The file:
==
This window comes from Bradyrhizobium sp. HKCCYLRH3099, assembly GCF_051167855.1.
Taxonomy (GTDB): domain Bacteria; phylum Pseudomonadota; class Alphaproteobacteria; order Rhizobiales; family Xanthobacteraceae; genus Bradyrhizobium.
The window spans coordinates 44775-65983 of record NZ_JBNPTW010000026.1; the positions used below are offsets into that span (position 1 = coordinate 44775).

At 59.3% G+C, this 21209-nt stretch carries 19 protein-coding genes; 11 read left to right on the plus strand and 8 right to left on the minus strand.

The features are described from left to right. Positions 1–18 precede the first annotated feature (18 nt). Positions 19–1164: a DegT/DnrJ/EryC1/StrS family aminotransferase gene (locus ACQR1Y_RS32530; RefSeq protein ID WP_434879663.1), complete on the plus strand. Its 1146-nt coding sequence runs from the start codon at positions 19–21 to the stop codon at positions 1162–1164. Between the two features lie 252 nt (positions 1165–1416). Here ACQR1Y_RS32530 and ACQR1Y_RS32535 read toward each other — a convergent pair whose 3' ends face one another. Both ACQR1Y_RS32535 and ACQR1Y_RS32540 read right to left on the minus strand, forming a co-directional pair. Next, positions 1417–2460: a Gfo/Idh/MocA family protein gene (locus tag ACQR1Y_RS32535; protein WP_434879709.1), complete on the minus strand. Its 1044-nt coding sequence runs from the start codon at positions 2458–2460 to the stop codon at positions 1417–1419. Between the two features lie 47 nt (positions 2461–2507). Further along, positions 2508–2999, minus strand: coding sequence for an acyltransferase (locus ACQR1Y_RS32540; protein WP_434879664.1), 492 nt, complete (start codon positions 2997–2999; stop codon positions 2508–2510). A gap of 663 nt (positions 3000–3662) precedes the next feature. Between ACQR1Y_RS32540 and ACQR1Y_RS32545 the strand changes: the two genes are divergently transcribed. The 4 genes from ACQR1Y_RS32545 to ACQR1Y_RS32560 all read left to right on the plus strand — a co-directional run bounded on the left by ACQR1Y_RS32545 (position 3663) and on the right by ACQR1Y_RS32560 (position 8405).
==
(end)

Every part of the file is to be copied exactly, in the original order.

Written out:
This window comes from Bradyrhizobium sp. HKCCYLRH3099, assembly GCF_051167855.1.
Taxonomy (GTDB): domain Bacteria; phylum Pseudomonadota; class Alphaproteobacteria; order Rhizobiales; family Xanthobacteraceae; genus Bradyrhizobium.
The window spans coordinates 44775-65983 of record NZ_JBNPTW010000026.1; the positions used below are offsets into that span (position 1 = coordinate 44775).

At 59.3% G+C, this 21209-nt stretch carries 19 protein-coding genes; 11 read left to right on the plus strand and 8 right to left on the minus strand.

The features are described from left to right. Positions 1–18 precede the first annotated feature (18 nt). Positions 19–1164: a DegT/DnrJ/EryC1/StrS family aminotransferase gene (locus ACQR1Y_RS32530; RefSeq protein ID WP_434879663.1), complete on the plus strand. Its 1146-nt coding sequence runs from the start codon at positions 19–21 to the stop codon at positions 1162–1164. Between the two features lie 252 nt (positions 1165–1416). Here ACQR1Y_RS32530 and ACQR1Y_RS32535 read toward each other — a convergent pair whose 3' ends face one another. Both ACQR1Y_RS32535 and ACQR1Y_RS32540 read right to left on the minus strand, forming a co-directional pair. Next, positions 1417–2460: a Gfo/Idh/MocA family protein gene (locus tag ACQR1Y_RS32535; protein WP_434879709.1), complete on the minus strand. Its 1044-nt coding sequence runs from the start codon at positions 2458–2460 to the stop codon at positions 1417–1419. Between the two features lie 47 nt (positions 2461–2507). Further along, positions 2508–2999, minus strand: coding sequence for an acyltransferase (locus ACQR1Y_RS32540; protein WP_434879664.1), 492 nt, complete (start codon positions 2997–2999; stop codon positions 2508–2510). A gap of 663 nt (positions 3000–3662) precedes the next feature. Between ACQR1Y_RS32540 and ACQR1Y_RS32545 the strand changes: the two genes are divergently transcribed. The 4 genes from ACQR1Y_RS32545 to ACQR1Y_RS32560 all read left to right on the plus strand — a co-directional run bounded on the left by ACQR1Y_RS32545 (position 3663) and on the right by ACQR1Y_RS32560 (position 8405).